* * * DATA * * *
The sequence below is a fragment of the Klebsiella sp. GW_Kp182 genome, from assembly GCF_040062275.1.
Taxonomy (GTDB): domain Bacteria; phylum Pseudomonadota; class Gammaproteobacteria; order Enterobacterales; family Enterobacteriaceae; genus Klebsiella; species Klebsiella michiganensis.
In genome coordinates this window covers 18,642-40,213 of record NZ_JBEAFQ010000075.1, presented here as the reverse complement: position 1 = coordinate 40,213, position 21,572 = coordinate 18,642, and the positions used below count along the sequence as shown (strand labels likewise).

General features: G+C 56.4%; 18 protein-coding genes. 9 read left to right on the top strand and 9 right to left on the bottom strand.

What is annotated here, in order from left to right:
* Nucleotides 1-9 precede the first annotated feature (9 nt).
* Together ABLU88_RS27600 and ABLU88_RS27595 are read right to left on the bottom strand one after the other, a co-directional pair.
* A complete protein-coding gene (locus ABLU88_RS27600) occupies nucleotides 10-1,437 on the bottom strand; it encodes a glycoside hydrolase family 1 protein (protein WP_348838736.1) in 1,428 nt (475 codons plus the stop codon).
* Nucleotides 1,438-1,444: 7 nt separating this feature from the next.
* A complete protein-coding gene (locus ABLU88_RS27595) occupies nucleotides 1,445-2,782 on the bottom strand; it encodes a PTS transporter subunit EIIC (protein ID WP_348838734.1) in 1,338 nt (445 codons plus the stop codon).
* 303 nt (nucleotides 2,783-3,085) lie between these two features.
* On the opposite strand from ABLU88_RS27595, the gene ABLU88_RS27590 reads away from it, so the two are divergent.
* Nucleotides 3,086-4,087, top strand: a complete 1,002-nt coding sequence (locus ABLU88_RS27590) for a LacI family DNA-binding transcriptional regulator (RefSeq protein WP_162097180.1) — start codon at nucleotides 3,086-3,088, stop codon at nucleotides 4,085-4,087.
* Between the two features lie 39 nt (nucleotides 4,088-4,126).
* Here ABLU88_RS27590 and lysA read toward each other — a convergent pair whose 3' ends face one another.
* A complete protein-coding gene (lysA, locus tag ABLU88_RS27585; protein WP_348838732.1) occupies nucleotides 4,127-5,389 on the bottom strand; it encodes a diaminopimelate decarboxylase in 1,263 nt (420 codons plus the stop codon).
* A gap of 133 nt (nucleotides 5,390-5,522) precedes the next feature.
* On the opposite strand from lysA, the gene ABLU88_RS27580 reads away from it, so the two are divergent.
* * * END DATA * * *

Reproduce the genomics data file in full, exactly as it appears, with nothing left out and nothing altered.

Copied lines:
The sequence below is a fragment of the Klebsiella sp. GW_Kp182 genome, from assembly GCF_040062275.1.
Taxonomy (GTDB): domain Bacteria; phylum Pseudomonadota; class Gammaproteobacteria; order Enterobacterales; family Enterobacteriaceae; genus Klebsiella; species Klebsiella michiganensis.
In genome coordinates this window covers 18,642-40,213 of record NZ_JBEAFQ010000075.1, presented here as the reverse complement: position 1 = coordinate 40,213, position 21,572 = coordinate 18,642, and the positions used below count along the sequence as shown (strand labels likewise).

General features: G+C 56.4%; 18 protein-coding genes. 9 read left to right on the top strand and 9 right to left on the bottom strand.

What is annotated here, in order from left to right:
* Nucleotides 1-9 precede the first annotated feature (9 nt).
* Together ABLU88_RS27600 and ABLU88_RS27595 are read right to left on the bottom strand one after the other, a co-directional pair.
* A complete protein-coding gene (locus ABLU88_RS27600) occupies nucleotides 10-1,437 on the bottom strand; it encodes a glycoside hydrolase family 1 protein (protein WP_348838736.1) in 1,428 nt (475 codons plus the stop codon).
* Nucleotides 1,438-1,444: 7 nt separating this feature from the next.
* A complete protein-coding gene (locus ABLU88_RS27595) occupies nucleotides 1,445-2,782 on the bottom strand; it encodes a PTS transporter subunit EIIC (protein ID WP_348838734.1) in 1,338 nt (445 codons plus the stop codon).
* 303 nt (nucleotides 2,783-3,085) lie between these two features.
* On the opposite strand from ABLU88_RS27595, the gene ABLU88_RS27590 reads away from it, so the two are divergent.
* Nucleotides 3,086-4,087, top strand: a complete 1,002-nt coding sequence (locus ABLU88_RS27590) for a LacI family DNA-binding transcriptional regulator (RefSeq protein WP_162097180.1) — start codon at nucleotides 3,086-3,088, stop codon at nucleotides 4,085-4,087.
* Between the two features lie 39 nt (nucleotides 4,088-4,126).
* Here ABLU88_RS27590 and lysA read toward each other — a convergent pair whose 3' ends face one another.
* A complete protein-coding gene (lysA, locus tag ABLU88_RS27585; protein WP_348838732.1) occupies nucleotides 4,127-5,389 on the bottom strand; it encodes a diaminopimelate decarboxylase in 1,263 nt (420 codons plus the stop codon).
* A gap of 133 nt (nucleotides 5,390-5,522) precedes the next feature.
* On the opposite strand from lysA, the gene ABLU88_RS27580 reads away from it, so the two are divergent.